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Earth Negotiations Bulletin (ENB)

Volume 13 Number 191 | Wednesday, 6 May 2015


UNFF11 Highlights

Tuesday, 5 May 2015 | New York, US


Languages: EN (HTML/PDF) FR (HTML/PDF)
Visit our IISD/ENB Meeting Coverage from New York, US at: http://enb.iisd.org/forestry/unff/unff11/

UNFF11 convened for its second day of deliberations on Tuesday, 5 May. During the morning, working groups (WGs) met for initial considerations on the draft Ministerial Declaration and the draft resolution on the IAF beyond 2015, which are to be introduced in plenary on Wednesday, 6 May. In the afternoon, delegates attended the multi-stakeholder dialogue, where Major Groups discussed with Member States, inter alia, how to improve the effectiveness of Major Groups’ engagement with, and contribution to, the UNFF.

WORKING GROUPS

WG1: WG1 met to share initial thoughts on the non-paper on possible elements for inclusion in the zero draft of the Ministerial Declaration of UNFF11. Co-Chair Wu Zhimin explained that the non-paper draws on intersessional work including, inter alia, the independent assessment of the IAF and CLIs. Co-Chair Srećko Juričić invited delegates to discuss new and additional substantive issues to be included or emphasized.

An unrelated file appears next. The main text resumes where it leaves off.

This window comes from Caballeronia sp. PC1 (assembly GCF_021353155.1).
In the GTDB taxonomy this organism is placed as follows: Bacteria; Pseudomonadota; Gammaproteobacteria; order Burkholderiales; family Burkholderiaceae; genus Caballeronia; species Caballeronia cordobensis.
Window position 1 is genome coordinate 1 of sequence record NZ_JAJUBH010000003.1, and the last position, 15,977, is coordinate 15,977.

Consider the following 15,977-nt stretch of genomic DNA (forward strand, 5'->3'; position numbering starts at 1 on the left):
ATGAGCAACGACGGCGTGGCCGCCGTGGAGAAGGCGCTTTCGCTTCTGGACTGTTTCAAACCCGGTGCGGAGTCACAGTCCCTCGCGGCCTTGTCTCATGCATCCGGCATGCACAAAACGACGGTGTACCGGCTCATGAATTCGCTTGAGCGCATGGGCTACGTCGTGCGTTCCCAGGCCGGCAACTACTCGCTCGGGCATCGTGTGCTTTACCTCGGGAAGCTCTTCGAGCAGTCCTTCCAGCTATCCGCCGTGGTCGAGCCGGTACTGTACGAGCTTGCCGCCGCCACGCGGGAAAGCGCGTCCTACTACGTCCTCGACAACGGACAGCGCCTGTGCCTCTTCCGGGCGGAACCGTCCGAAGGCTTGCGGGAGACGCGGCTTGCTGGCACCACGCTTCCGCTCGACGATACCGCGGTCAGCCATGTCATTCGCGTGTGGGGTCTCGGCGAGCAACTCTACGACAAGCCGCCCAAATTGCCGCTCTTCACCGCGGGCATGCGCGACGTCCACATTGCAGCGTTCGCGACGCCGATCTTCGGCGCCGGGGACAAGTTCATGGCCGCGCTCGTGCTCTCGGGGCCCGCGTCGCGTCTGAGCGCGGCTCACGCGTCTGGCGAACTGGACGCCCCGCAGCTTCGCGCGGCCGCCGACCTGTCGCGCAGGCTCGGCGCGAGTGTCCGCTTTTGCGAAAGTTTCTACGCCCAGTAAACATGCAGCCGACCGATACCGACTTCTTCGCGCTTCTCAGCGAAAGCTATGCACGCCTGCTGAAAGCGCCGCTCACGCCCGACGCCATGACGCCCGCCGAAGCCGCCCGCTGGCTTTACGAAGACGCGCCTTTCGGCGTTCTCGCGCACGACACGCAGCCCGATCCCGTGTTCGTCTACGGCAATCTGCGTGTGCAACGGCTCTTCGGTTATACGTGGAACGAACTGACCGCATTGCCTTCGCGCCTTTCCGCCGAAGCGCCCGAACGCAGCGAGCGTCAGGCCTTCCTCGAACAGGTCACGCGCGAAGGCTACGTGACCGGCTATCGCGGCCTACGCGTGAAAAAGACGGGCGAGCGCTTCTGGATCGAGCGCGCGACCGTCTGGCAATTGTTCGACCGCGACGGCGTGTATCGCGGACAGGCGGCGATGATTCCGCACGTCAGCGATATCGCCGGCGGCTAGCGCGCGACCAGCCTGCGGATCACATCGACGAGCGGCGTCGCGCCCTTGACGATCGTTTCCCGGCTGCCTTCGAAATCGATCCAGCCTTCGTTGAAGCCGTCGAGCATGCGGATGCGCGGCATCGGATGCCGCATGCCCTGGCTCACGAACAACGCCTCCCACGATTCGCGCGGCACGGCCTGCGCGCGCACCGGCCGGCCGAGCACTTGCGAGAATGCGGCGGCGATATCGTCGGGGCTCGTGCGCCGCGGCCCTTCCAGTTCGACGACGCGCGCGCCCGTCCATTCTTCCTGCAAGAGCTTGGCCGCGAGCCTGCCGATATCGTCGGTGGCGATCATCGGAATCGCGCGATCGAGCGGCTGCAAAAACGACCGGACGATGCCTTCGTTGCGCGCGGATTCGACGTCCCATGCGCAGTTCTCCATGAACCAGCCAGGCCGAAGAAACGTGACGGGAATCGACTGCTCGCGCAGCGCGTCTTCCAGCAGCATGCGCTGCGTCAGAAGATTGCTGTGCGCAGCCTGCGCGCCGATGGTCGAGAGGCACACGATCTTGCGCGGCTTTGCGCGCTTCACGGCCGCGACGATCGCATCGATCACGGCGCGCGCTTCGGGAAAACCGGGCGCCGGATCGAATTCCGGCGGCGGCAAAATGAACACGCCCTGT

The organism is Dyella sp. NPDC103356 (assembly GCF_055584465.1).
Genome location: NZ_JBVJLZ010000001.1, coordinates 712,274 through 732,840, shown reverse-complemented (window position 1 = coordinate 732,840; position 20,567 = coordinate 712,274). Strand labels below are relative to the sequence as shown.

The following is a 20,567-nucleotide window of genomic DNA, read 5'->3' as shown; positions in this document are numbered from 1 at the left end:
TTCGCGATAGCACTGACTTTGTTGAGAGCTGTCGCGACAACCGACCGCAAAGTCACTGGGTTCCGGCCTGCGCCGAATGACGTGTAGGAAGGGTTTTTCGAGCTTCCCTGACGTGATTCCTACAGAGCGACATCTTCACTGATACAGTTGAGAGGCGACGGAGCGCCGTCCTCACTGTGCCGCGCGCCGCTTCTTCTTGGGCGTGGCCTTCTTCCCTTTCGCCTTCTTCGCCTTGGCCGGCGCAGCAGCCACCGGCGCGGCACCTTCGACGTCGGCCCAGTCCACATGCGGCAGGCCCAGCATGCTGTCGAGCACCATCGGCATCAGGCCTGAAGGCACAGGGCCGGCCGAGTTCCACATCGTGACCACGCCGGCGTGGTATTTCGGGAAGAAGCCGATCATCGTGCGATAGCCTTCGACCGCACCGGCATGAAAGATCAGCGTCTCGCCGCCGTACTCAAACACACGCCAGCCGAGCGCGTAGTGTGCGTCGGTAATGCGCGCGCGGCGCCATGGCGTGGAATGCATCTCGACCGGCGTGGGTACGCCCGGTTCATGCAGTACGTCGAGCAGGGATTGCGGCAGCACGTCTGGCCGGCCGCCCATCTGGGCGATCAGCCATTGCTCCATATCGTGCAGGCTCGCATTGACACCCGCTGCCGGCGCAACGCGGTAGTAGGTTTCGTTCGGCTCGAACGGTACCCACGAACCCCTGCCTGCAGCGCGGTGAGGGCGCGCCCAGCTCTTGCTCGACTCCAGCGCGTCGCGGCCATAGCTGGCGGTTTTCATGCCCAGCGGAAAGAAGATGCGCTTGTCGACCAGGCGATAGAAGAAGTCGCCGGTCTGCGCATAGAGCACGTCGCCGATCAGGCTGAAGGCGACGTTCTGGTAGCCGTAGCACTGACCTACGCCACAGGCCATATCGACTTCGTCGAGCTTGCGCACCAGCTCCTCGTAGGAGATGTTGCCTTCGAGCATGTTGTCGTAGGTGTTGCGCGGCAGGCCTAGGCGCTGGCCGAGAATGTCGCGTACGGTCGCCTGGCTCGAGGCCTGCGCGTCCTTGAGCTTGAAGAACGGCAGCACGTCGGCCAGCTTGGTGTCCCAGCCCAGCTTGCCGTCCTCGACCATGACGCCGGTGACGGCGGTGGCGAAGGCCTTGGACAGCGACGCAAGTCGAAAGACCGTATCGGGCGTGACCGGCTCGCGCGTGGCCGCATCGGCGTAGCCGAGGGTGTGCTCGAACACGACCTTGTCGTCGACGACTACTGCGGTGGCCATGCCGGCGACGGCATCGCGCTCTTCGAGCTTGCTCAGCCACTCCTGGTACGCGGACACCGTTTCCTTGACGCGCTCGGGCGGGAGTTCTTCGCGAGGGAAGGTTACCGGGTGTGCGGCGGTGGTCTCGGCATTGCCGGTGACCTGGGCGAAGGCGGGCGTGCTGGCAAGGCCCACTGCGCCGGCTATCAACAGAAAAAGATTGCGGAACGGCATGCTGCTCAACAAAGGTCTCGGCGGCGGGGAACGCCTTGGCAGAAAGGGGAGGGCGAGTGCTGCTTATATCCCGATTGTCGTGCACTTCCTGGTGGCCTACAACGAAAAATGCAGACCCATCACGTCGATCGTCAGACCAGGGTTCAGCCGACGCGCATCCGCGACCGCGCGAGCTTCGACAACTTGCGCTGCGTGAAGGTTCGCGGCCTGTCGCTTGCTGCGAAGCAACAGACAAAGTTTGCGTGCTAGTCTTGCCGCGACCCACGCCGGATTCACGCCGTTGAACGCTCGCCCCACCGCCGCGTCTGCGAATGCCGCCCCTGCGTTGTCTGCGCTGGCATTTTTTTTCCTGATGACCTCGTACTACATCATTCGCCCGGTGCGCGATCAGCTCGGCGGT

Delegates said there is a need for introductory text communicating overarching concerns such as the “alarming” deforestation rate and policy fragmentation. They also noted a need to articulate a clear vision for the protection, restoration and sustainable management of all types of forests.

They called for wording recognizing the UNFF as a policy forum for SFM promotion, urging for the social and economic benefits of SFM for sustainable development to be highlighted. Delegates also urged including reference to environmentally sound technologies, technology transfer, science-policy dialogue, stronger governance and enforcement, and clear land tenure rights.

On financing, delegates called for strengthening national level financing for SFM. Some delegates favored stressing the need to seek funding opportunities from multiple sources, while others stressed that UNFF should mobilize funding through a global forest fund. One delegate said that the principle of common but differentiated responsibilities (CBDR) needs to be applied appropriately.

Delegates also stressed underscoring the need for enhanced UNFF collaboration with other forest-related conventions at secretariat and national levels, while some preferred referencing the post-2015 development agenda as opposed to SDGs.

WG2: WG2 convened to discuss initial considerations on the draft resolution on the IAF beyond 2015. WG Co-Chair Heikki Granholm introduced the non-paper, recalling intersessional activities such as CLIs, meetings of the AHEG and an informal consultation organized by the Bureau in March 2015, which have informed the non-paper. He requested that delegates mention possible missing elements and issues to be highlighted for inclusion in the zero draft.